Johannesburg - Trade union federation Cosatu hit out at new Agriculture Minister Senzeni Zokwana on Tuesday, demanding that he pay his farm worker the minimum wage.
This follows weekend reports that Zokwana, who is the former president of the National Union of Mineworkers (NUM) and an outspoken advocate for decent wages, was paying a cattle herder on his rural Eastern Cape farm the equivalent of R26 a day.
Although there is no overall minimum wage in South Africa, farmworkers are covered by a sectoral determination set down by the Labour Department. It stipulates what vulnerable workers in different sectors, such as farming and domestic services, must be paid.
The minimum wage for farm labourers is currently R2 420.41 per month or R111.69 per day, which is R85.39 more than what Zokwana was reportedly paying his cattle herder.
“This covers all farm workers, regardless of the size of the farm or the workforce. There are no exclusions,” Cosatu spokesman Patrick Craven said.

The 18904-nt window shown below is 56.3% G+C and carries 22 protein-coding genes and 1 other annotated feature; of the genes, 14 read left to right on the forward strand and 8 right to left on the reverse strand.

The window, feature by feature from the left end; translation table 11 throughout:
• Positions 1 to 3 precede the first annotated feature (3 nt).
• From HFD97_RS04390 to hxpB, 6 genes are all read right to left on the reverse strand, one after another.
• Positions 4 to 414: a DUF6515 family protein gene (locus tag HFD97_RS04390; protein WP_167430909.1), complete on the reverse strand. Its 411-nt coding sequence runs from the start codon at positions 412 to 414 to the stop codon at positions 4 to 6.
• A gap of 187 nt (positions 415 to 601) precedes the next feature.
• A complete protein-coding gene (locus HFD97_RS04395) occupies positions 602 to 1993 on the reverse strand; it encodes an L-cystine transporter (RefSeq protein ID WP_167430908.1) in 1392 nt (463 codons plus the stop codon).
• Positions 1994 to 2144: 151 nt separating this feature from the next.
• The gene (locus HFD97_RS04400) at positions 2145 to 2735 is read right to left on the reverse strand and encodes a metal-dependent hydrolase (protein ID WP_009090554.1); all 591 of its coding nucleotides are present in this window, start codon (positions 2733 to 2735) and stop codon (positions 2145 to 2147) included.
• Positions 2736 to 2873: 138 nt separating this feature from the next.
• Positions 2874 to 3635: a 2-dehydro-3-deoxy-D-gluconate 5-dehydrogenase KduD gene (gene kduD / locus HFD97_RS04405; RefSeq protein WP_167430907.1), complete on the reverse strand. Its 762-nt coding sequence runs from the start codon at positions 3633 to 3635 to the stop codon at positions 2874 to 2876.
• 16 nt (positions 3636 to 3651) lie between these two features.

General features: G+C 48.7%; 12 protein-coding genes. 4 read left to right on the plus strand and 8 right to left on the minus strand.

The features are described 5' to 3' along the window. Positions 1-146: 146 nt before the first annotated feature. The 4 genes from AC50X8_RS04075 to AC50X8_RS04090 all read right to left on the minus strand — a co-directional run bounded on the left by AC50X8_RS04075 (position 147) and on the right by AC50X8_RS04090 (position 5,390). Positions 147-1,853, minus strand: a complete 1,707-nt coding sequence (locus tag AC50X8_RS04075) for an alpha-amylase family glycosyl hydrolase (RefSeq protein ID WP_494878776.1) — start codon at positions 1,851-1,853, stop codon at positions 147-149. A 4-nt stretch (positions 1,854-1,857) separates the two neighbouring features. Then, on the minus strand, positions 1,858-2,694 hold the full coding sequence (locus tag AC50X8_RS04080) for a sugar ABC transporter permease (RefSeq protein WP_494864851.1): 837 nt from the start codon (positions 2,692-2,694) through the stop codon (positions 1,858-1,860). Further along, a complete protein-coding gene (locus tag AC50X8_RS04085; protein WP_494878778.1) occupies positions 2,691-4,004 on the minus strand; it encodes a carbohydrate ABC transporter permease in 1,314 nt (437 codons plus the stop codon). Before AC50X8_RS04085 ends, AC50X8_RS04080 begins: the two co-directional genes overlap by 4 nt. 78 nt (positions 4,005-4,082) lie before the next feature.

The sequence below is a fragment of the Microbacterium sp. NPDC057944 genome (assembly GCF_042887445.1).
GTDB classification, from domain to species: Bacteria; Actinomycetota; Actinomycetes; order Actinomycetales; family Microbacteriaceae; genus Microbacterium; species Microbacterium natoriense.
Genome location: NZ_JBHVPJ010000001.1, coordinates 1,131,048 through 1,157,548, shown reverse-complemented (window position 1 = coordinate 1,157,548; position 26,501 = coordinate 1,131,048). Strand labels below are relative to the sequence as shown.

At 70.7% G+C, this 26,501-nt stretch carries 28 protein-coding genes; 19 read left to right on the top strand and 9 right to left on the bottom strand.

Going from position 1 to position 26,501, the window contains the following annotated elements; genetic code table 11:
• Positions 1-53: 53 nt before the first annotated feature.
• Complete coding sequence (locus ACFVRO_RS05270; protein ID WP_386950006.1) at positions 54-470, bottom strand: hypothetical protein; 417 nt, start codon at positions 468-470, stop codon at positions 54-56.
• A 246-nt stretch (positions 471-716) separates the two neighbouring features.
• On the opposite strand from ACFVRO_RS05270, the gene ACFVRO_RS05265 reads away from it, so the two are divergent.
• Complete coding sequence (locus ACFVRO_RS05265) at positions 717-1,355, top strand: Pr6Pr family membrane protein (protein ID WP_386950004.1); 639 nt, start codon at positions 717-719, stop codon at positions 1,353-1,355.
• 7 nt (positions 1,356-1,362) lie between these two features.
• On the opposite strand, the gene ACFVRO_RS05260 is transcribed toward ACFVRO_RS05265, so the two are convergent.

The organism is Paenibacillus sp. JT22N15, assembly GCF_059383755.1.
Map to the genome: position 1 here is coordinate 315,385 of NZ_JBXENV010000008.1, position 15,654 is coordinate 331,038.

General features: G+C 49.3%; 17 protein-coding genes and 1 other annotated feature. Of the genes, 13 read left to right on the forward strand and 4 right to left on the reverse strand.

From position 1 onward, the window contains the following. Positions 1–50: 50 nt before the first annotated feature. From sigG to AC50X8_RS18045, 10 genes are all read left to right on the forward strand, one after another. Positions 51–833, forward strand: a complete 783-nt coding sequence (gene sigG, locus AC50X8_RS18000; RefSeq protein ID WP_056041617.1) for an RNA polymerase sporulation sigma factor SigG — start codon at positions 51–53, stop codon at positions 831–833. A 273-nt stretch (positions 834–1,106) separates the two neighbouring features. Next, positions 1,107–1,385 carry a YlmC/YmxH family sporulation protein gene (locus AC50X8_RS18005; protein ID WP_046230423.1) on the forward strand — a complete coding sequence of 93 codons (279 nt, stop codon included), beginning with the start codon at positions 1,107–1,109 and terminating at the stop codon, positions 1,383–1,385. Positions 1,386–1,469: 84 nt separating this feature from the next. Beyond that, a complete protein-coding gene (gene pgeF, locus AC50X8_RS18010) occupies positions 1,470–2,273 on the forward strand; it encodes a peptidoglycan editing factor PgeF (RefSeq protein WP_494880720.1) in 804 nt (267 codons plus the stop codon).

“Accordingly, we call on comrade Senzeni Zokwana and indeed all those who have employed workers, including domestic workers, to lead by example and pay their workers the (prescribed) minimum wages.”
Craven also called on the Labour Department to enforce legislation and compliance with the law.
“Failure to do so means that workers will continue to be exploited by their employers,” he said.
Over the weekend, the SA Communist Party, of which Zokwana is a senior member, came out in defence of the minister.
SACP boss Blade Nzimande said Zokwana was until recently a mineworker, and was not earning an executive’s salary.
However, there have been reports in the media that Zokwana earned much more as a mining company was paying his salary.
Also criticism levelled against Zokwana has included that he should be paying what was legally expected of him, no matter what he earned.
In his new portfolio, Zokwana will be tasked with, among others, dealing with the working conditions of farmworkers, including labour disputes and minimum wages.
Farm labourers in South Africa have some of the toughest employment conditions and often work under poor conditions with relatively low pay.
The ANC is currently investigating introducing a minimum wage across the board. However, this is expected to take up to five years.